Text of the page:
So if religious oppression can be dated back to the Roman Empire, how do we finally end it? 

We don’t. People who have no regard for the law or for morals will continue to commit crimes no matter how many laws, rallies, and marches blaze through a country’s sociopolitical scene. What we can do, however, is bridge the gap between our religions. While our religions may look and sound different, it is the faith (not the institution, which is another story entirely) that connects us. If you yourself are religious, think about the ways in which your religious freedoms are being oppressed in your daily life (if there are any). 

People often forget that extremism represents political/military fanatics and not religion itself.

You may not recognize it consciously, but we are surrounded by microaggressions every day. Despite Christianity and Islam being the largest two religions in the world, religion itself has been under attack in recent years. There is a growing mistrust of religion in general, particularly among the younger generation. On social media, there is an unspoken negative stigma against embracing religion. I can’t imagine how Muslims experience these microaggressions when the news constantly pushes misconceptions about their faith almost daily.

And there’s nothing wrong with not being religious! The problem arises when those who don’t believe disdain those who do.

On the surface, these things feel small but they contribute to modern religious persecution on the whole. If the mainstream media reported world news with a balanced angle, and if non-religious people were less disdainful of faith, people might start to feel safer in openly worshipping without fearing ostracism from those with different values, cultures, and beliefs.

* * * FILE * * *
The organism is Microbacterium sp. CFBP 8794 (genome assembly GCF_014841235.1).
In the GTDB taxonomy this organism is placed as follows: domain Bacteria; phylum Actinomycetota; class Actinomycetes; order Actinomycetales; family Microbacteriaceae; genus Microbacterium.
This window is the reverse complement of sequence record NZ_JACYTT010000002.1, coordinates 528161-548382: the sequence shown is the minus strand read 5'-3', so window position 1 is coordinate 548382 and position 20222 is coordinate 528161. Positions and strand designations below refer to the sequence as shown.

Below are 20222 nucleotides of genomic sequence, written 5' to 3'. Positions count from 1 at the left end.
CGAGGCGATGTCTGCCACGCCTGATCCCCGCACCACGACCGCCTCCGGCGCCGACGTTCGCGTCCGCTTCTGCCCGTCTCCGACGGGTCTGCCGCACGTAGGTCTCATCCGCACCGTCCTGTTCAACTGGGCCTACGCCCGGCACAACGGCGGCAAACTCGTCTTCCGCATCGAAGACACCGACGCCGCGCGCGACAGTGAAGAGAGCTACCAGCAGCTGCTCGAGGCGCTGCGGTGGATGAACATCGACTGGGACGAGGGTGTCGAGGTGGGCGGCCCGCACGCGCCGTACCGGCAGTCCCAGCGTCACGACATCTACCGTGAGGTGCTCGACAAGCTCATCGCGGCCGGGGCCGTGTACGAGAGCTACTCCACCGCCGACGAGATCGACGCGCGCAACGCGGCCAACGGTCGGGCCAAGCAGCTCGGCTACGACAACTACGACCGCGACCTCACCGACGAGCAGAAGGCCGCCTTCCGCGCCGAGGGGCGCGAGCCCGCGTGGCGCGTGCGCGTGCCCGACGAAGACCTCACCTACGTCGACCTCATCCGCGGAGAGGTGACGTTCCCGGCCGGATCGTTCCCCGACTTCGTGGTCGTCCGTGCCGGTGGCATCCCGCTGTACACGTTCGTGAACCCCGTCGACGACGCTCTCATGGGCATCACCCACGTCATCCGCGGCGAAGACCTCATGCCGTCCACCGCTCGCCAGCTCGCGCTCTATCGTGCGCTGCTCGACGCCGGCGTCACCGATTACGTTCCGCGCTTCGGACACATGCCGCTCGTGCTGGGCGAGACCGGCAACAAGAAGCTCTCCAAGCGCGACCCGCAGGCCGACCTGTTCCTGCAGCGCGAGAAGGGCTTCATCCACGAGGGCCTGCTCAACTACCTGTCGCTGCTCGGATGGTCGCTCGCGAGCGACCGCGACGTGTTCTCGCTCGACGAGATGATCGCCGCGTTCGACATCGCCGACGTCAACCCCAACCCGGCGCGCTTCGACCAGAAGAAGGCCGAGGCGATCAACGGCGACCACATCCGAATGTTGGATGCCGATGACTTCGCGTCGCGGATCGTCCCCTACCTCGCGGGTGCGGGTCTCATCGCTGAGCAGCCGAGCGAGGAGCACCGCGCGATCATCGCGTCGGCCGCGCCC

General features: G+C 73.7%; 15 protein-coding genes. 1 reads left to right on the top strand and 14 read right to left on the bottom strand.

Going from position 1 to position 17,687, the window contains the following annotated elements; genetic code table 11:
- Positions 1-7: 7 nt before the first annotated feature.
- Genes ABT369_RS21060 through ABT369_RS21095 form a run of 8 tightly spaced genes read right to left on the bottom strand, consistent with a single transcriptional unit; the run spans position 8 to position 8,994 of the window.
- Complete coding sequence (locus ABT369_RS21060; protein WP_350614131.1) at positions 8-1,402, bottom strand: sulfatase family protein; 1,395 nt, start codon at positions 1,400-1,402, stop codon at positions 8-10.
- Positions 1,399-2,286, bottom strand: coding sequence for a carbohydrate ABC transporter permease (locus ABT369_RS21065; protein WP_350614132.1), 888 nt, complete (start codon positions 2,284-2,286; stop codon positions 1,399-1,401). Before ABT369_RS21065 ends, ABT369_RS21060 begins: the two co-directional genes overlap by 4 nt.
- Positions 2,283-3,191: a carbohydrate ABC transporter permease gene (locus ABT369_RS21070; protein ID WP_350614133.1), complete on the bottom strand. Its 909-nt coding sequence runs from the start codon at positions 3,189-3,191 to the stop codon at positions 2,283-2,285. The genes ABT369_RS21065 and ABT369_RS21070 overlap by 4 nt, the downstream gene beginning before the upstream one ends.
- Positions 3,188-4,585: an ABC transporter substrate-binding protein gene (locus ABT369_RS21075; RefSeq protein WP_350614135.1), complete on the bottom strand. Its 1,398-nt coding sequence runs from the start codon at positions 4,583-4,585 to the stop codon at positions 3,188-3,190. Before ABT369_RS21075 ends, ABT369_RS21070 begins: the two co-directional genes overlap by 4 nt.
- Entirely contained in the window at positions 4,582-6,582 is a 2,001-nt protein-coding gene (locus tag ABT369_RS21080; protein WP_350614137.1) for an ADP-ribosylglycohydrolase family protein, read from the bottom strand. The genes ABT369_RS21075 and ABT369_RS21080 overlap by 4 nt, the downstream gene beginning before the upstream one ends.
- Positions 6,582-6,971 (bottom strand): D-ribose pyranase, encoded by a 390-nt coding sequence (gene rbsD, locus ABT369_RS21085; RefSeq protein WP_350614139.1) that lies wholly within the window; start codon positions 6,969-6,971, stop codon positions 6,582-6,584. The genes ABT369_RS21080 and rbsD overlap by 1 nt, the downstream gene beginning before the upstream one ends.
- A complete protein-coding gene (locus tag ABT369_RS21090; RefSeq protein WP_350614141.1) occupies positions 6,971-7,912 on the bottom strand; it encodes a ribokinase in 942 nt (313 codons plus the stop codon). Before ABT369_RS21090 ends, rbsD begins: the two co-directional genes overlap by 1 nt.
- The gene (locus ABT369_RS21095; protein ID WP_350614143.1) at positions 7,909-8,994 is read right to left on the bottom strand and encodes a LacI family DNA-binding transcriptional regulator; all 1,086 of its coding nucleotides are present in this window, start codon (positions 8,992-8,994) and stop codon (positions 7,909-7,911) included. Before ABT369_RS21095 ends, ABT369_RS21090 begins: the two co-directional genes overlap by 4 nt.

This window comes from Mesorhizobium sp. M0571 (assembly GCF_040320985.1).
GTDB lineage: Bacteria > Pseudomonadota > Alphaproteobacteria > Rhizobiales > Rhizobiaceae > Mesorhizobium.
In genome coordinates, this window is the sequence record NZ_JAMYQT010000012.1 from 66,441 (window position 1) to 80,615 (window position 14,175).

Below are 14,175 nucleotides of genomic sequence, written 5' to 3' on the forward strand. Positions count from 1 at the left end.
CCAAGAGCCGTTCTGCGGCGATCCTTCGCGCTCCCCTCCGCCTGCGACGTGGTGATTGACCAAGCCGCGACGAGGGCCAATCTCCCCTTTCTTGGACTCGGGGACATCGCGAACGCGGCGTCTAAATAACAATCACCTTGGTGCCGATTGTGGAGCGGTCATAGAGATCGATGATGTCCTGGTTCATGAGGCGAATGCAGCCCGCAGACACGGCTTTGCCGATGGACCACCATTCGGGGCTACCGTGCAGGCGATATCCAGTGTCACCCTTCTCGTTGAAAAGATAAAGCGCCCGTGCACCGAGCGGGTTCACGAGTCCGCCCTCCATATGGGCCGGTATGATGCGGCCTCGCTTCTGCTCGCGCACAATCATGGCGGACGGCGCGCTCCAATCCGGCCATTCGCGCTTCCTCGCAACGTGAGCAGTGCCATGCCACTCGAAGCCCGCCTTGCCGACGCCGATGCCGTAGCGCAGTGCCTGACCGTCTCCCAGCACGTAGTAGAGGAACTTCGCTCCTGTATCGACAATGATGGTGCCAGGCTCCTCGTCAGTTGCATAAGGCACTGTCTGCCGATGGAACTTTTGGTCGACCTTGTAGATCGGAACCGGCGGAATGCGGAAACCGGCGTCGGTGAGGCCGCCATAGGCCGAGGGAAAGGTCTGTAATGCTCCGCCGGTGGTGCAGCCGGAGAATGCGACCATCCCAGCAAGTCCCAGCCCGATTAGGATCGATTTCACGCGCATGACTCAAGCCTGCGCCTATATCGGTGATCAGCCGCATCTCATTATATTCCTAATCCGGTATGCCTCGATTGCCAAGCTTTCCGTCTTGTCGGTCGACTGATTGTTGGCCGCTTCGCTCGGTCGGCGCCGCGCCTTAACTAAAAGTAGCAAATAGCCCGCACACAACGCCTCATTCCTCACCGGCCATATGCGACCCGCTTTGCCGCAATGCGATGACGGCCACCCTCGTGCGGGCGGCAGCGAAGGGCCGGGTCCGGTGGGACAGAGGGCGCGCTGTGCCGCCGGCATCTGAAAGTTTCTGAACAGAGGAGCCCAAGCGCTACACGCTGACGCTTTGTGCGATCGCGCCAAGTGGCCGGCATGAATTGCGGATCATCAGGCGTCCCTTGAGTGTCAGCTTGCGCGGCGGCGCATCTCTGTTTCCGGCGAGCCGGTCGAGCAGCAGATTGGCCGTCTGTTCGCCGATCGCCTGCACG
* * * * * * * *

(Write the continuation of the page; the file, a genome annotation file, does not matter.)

Educating ourselves on what makes us alike rather than what separates us will help decrease the spread of stereotypes that pit one group against the other. Watching the biased, politically-driven news doesn’t count; it only perpetuates stigmas and misinformation, particularly about Muslims in the Middle East. Never vilify what you don’t understand. Learn about it before you fear it, or God forbid, hate it.


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The Breakdown Economy East Asia The World

Let’s talk about karoshi, Japan’s fatal workplace problem

TRIGGER WARNINGS: Mentions and discussion of suicide

We first heard of Japan’s suicide problem when Logan Paul filmed his controversial 2018 vlog in Aokigahara Forest, eerily known as the country’s “suicide forest”. The graphic video sparked outrage when Paul and his friends discovered a corpse hanging from a tree, and instead of shutting off the camera (or not posting the video at all), he and his friends lingered around the corpse, making jokes like it was all part of a tourist attraction. In addition to learning just how ignorant Paul was, the world was left wondering one vital question:

Why is suicide so common in Japan? 

If you’ve ever heard of karoshi, you already know a huge chunk of the answer. Coined in the 1970s, karoshi translates to “death by overwork”, where victims either commit suicide from mental exhaustion or suffer a heart attack or stroke. Much of this problem can be attributed to social expectations that leave people relentlessly overworked, sleep-deprived, and generally living the existence of a robot.

The hours at a typical Japanese office, particularly in fast-paced cities like Tokyo and Kyoto, are brutal. 15-20 hour workdays are not uncommon; neither are employees catching a few hours’ sleep at their desks, only to wake up wearing the same clothes the next morning to begin the grueling cycle all over again. 

All work and no play isn’t just taxing on the brain and its dopamine production, but in Japan, it has become physical. Between 2008 and 2019, Polish photographer Pawel Jaszczuk captured salarymen asleep on the streets, too exhausted from their 60-hour workweeks to make it home. 

“If you go to Japan, it’s very common to see businessmen sleeping on the streets, often near the main train stations,” Jaszczuk said in an interview with Vice. “It’s nothing new […] I want people to view the photos and think, do we really want to end up like this? Are we just being used?”